[0:24:50.6] KM: They were just going to wait it out.
[0:24:52.5] WH: I can’t blame them really. I think they were probably – they were right. We were about to go out of business. We thought about shutting the newspaper down.
[0:25:02.1] KM: I’ve read this two different ways and I don’t know which one is right. The Democrat, the one you own was an afternoon paper and had half the circulation as the gazette, which was the morning paper. Which one was liberal and which one was the conservative?
[0:25:14.7] WH: The gazette was more liberal and democrat when we bought it was not really conservative. I mean, it was middle of the road, I guess. Because we were more conservative, the editorial page became more conservative.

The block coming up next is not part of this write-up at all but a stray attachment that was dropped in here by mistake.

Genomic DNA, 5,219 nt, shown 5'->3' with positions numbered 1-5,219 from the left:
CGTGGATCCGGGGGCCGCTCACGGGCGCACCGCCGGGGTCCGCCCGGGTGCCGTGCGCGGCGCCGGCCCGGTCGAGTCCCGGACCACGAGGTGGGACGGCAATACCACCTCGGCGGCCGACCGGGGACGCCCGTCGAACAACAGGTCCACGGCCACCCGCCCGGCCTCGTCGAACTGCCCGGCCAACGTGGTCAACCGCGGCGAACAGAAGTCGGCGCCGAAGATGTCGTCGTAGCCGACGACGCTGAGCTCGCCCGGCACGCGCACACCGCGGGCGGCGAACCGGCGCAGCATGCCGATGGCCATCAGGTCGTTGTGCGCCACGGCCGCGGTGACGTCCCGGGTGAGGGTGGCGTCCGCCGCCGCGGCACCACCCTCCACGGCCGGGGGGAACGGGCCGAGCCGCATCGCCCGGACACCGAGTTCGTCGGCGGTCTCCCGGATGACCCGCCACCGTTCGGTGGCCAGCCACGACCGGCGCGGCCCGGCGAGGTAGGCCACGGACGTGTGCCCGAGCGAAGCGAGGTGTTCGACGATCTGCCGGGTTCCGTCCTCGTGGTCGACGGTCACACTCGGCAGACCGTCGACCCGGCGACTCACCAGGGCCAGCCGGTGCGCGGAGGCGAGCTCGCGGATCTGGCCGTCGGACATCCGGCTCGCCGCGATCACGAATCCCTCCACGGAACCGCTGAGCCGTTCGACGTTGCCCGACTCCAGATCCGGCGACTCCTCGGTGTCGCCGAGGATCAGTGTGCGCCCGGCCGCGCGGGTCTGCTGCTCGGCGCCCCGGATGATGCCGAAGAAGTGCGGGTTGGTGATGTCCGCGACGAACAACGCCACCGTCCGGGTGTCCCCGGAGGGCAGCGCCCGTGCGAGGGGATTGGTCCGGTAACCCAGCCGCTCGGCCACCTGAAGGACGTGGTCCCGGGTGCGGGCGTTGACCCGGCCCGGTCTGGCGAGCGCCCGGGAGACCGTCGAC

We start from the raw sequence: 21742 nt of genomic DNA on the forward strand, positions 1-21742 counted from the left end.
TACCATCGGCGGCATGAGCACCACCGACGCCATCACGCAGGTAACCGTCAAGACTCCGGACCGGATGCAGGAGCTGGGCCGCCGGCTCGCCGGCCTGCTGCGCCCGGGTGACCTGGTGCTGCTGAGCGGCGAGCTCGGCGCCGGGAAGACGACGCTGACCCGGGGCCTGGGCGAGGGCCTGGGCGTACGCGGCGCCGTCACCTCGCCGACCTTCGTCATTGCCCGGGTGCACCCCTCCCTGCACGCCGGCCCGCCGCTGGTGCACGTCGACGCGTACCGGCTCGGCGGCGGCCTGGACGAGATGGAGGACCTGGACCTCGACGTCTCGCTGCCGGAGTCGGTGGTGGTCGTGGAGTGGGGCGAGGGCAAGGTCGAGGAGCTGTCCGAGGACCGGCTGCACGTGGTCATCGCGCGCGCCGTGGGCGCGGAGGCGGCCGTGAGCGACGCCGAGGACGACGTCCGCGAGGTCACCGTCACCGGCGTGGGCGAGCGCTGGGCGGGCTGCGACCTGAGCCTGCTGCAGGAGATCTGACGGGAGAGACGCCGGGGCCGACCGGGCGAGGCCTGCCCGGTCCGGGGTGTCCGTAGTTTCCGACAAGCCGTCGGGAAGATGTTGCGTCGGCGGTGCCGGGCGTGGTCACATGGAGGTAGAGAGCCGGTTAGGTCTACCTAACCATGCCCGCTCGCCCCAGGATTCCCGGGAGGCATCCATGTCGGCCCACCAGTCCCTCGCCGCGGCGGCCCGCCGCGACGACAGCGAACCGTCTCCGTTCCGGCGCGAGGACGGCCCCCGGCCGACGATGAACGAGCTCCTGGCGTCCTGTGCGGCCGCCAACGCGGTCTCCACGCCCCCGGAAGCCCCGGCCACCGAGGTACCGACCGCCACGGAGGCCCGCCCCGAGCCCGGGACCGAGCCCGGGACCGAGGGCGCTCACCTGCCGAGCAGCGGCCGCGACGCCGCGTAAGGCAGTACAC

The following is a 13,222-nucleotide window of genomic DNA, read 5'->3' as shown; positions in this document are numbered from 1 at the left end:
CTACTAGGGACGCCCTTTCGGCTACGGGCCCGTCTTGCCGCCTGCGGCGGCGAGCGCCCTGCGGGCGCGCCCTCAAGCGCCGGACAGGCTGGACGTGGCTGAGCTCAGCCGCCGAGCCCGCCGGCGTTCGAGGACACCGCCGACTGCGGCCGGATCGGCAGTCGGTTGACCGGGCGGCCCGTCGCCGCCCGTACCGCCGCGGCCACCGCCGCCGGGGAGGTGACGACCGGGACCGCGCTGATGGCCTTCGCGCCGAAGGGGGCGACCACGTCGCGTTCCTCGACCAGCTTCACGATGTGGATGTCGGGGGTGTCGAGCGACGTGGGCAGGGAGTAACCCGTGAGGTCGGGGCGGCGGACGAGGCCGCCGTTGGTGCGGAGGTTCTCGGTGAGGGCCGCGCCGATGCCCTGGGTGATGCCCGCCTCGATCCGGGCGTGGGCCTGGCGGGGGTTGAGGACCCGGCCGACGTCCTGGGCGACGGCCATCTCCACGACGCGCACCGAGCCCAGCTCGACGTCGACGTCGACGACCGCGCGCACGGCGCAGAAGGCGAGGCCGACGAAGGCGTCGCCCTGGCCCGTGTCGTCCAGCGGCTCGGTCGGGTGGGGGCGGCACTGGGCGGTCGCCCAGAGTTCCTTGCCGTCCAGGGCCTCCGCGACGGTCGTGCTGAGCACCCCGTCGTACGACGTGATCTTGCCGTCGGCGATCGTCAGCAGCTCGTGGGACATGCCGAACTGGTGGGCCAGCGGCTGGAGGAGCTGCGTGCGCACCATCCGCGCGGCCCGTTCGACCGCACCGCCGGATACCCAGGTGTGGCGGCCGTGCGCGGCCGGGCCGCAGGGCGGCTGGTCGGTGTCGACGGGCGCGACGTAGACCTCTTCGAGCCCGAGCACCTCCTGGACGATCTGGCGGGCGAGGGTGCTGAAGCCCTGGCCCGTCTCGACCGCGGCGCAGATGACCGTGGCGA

[0:25:30.7] KM: When Hugh Patterson, the managing, or the publisher of the gazette turned down – declined your offer, what made you decide that you were going to just go for it? You did three things that really turned your paper around.
[0:25:44.2] WH: Yeah. Well, basically we said, “At this point, we’re looking at shutting the paper down. We got legal opinions about what – how do we do this. What are the liabilities we’ll have to pay off, etc.” We did all notes on the paper, which we would have to pay off.
[0:26:01.5] KM: How old are you right now when this was going on?
[0:26:03.5] WH: This was going on, see I was 27 when we bought the paper. I was like 31.
[0:26:08.5] KM: He’s a child. Okay.